The officers of a limited liability company are appointed by the shareholders in the articles of incorporation or in a separate document. They should be individuals resident in Brazil, shareholders or not, and have the power to decide the companys internal issues, and bind the company before third parties. Their mandates shall be fixed for a defined or undefined period. It is also possible for the shareholders to impose restrictions (such as prohibition to obtain loans above certain amount) to the officers powers.
The main quorums applicable to meetings of the shareholders are:
hundred per cent of capital for the appointment of officers when they are not shareholders and the capital is not fully paid in;
three-fourths of the capital for the amendment of the articles of incorporation, and merger, acquisition and dissolution of the company;
fifty per cent of the capital plus one quota for approval of the remuneration of the officers, and for exclusion of a shareholder from the company; and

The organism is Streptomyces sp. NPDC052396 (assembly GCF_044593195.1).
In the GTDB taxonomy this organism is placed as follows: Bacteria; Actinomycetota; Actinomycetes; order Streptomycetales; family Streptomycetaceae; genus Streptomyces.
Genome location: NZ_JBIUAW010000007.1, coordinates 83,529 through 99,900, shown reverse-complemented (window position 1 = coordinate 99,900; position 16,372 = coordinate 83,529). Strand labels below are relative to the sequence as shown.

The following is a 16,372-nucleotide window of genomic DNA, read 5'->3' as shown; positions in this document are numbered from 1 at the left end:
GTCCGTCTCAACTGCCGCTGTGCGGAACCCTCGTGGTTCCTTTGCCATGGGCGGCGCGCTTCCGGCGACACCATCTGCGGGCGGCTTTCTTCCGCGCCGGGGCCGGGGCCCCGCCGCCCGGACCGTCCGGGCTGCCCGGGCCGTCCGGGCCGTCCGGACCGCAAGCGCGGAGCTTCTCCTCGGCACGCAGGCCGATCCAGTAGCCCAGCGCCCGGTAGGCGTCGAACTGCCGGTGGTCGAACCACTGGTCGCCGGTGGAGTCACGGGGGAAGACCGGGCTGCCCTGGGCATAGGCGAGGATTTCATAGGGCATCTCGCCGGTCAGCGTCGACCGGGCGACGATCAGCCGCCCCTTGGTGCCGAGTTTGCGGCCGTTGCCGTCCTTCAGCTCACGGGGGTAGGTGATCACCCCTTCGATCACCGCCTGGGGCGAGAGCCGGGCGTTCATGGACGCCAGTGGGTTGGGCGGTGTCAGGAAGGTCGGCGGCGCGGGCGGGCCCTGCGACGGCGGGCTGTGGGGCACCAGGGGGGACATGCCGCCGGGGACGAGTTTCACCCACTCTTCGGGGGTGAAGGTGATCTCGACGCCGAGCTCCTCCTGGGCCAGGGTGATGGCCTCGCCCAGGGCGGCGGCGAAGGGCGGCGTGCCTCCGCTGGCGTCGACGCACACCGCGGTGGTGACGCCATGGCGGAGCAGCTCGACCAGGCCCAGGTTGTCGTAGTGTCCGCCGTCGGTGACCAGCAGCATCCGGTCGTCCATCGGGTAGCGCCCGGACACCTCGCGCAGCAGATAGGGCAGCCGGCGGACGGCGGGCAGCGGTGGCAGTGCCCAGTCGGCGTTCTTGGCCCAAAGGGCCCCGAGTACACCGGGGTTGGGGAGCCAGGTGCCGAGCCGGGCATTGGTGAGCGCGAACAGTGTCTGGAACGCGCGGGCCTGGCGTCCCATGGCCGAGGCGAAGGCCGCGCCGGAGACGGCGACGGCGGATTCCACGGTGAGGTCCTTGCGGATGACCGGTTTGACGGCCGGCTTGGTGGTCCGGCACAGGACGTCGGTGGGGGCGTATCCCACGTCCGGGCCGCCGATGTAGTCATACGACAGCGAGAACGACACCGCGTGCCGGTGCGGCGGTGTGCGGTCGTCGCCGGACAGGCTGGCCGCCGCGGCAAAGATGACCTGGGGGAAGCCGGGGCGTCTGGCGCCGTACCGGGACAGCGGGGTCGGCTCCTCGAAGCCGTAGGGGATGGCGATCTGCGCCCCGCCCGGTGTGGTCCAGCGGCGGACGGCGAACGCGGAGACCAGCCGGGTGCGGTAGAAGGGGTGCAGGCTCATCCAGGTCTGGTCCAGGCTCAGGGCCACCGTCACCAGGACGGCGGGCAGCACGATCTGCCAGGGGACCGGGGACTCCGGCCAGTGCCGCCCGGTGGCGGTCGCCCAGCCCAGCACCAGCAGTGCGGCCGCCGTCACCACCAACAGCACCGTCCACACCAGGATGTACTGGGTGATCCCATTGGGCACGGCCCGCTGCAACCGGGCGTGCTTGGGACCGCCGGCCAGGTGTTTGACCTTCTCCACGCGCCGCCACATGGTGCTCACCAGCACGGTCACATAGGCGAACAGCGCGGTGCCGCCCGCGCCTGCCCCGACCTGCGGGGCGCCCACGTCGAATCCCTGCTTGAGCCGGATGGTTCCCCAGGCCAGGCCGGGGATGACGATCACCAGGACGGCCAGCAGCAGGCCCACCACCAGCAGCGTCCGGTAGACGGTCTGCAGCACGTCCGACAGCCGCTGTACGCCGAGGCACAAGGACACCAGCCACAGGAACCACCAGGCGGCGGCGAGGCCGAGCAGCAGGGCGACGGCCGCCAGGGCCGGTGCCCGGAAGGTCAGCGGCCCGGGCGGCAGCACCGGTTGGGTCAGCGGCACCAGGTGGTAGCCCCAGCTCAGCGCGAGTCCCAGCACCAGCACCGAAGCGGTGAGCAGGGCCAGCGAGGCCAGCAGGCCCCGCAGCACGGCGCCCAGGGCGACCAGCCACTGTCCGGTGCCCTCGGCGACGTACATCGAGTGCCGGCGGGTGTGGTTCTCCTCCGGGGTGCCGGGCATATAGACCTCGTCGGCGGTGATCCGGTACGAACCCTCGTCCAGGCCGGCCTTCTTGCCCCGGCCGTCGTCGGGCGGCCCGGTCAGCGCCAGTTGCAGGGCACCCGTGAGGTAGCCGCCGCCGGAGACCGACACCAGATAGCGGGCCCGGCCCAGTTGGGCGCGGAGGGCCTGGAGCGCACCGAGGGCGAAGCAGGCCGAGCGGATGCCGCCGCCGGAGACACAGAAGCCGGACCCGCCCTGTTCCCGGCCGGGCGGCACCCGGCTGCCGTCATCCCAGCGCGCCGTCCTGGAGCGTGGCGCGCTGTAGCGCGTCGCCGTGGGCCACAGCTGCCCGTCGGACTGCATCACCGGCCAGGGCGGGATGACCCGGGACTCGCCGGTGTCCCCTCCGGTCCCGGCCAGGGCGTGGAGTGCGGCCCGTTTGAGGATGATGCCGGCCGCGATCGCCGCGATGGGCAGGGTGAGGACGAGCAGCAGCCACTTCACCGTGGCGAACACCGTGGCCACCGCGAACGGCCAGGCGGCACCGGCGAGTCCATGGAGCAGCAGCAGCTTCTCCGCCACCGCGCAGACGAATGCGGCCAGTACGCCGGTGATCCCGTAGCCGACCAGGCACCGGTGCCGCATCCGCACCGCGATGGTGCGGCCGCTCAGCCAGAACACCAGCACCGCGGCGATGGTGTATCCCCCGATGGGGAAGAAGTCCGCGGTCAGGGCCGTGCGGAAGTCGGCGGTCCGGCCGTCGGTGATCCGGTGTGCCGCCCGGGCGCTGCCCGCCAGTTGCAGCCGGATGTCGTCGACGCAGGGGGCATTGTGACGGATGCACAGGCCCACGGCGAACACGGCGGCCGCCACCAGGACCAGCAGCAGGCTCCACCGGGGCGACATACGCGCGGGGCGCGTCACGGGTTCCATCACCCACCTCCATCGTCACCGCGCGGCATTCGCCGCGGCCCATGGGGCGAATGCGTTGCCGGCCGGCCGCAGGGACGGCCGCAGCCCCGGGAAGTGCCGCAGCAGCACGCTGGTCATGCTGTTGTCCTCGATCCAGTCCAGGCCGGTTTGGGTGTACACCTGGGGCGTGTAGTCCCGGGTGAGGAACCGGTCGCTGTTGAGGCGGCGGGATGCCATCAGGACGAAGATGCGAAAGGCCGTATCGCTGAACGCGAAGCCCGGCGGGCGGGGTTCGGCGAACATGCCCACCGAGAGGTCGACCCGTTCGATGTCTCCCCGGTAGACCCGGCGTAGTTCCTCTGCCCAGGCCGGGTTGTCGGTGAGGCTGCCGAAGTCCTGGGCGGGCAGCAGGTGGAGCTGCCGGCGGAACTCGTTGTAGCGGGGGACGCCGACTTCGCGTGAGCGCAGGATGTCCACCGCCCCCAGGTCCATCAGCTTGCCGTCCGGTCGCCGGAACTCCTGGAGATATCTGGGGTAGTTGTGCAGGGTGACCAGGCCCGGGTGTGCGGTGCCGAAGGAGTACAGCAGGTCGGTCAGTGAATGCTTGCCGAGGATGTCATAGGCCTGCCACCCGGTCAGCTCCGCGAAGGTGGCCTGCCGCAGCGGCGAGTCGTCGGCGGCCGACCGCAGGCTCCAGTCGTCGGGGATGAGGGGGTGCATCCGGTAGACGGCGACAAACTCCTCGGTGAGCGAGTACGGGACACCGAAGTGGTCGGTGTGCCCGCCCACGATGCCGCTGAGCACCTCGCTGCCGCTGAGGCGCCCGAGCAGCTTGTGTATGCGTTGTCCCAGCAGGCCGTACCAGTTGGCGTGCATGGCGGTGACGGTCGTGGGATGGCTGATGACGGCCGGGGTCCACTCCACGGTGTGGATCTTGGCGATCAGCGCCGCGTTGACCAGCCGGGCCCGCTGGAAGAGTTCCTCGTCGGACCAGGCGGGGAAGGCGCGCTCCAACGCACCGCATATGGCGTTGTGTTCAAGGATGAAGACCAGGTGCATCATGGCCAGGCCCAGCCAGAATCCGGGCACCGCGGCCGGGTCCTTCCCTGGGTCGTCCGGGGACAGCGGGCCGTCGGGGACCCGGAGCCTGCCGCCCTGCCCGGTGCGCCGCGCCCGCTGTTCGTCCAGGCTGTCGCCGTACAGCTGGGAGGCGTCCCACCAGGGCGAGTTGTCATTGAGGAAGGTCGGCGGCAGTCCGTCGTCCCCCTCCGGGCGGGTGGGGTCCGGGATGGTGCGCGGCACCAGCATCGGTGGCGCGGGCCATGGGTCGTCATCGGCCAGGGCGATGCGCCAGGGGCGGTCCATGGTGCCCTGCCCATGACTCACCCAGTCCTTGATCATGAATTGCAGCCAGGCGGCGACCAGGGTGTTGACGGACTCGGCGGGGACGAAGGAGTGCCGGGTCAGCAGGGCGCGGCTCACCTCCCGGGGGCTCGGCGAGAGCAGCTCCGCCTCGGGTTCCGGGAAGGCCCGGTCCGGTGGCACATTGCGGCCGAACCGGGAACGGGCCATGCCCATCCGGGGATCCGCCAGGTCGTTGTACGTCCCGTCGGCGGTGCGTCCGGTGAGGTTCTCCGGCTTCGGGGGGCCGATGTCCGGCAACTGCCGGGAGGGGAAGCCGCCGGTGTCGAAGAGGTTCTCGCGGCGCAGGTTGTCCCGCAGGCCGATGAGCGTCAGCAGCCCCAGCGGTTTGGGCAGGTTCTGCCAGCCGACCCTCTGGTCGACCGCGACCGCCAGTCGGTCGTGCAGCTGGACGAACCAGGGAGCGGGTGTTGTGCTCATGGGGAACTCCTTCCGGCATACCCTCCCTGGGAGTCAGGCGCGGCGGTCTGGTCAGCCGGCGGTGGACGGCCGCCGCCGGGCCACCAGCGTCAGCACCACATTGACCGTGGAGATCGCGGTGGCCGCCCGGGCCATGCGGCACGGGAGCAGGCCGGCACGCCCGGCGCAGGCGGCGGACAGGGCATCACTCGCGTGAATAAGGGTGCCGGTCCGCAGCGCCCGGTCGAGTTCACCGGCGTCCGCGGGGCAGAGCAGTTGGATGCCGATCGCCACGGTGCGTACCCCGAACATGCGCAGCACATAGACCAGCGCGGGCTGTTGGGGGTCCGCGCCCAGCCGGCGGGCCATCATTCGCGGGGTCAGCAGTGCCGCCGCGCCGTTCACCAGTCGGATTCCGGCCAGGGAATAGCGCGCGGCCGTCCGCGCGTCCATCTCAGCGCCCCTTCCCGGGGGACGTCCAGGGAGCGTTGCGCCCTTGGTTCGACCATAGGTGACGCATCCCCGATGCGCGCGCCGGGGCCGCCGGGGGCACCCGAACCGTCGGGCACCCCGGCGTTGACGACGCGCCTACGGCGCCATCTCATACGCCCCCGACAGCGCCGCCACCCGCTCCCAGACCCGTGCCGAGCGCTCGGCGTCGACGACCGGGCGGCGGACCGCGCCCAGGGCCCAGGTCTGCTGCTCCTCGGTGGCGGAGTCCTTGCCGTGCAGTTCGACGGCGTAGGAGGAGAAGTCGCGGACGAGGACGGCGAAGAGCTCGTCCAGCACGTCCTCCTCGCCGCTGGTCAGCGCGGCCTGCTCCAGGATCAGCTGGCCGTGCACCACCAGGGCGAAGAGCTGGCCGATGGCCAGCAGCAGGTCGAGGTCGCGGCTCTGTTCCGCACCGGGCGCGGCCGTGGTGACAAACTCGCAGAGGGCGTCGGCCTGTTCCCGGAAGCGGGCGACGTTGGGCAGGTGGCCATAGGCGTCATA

fifty per cent of the shareholders present in the meeting plus one quota for the approval of balance sheets.
When is the corporation apt? And what rules govern corporations?
The corporation is a legal entity suitable for sophisticated corporate arrangements. The capital of a corporation is divided in shares (common, preferred or fruition) that may grant different rights or privileges to the shareholders (i.e., preference to receive dividends and right to vote). The shareholders, that must be at least two, may pay the capital with money, assets, credits, and/or rights.
The corporation may be closely held or publicly held. The publicly held corporation has the right to issue and negotiate its shares and other securities in the stock market, whereas the closely held corporation does not. Note that, beyond the registration with the Register of Companies, the publicly held corporation shall be registered with CVM (the Brazilian Securities and Exchange Commission).
If control over a publicly held company is transferred, at least 80 per cent of the price offered to the shares that comprise the controlling block must be offered to all common shares of the minority shareholders. If the company is listed at some corporate governance levels at BOVESPA (So Paulo Stock Exchange), the price offered to the minority shareholders can reach 100 per cent of the price offered to the shares of the controlling block.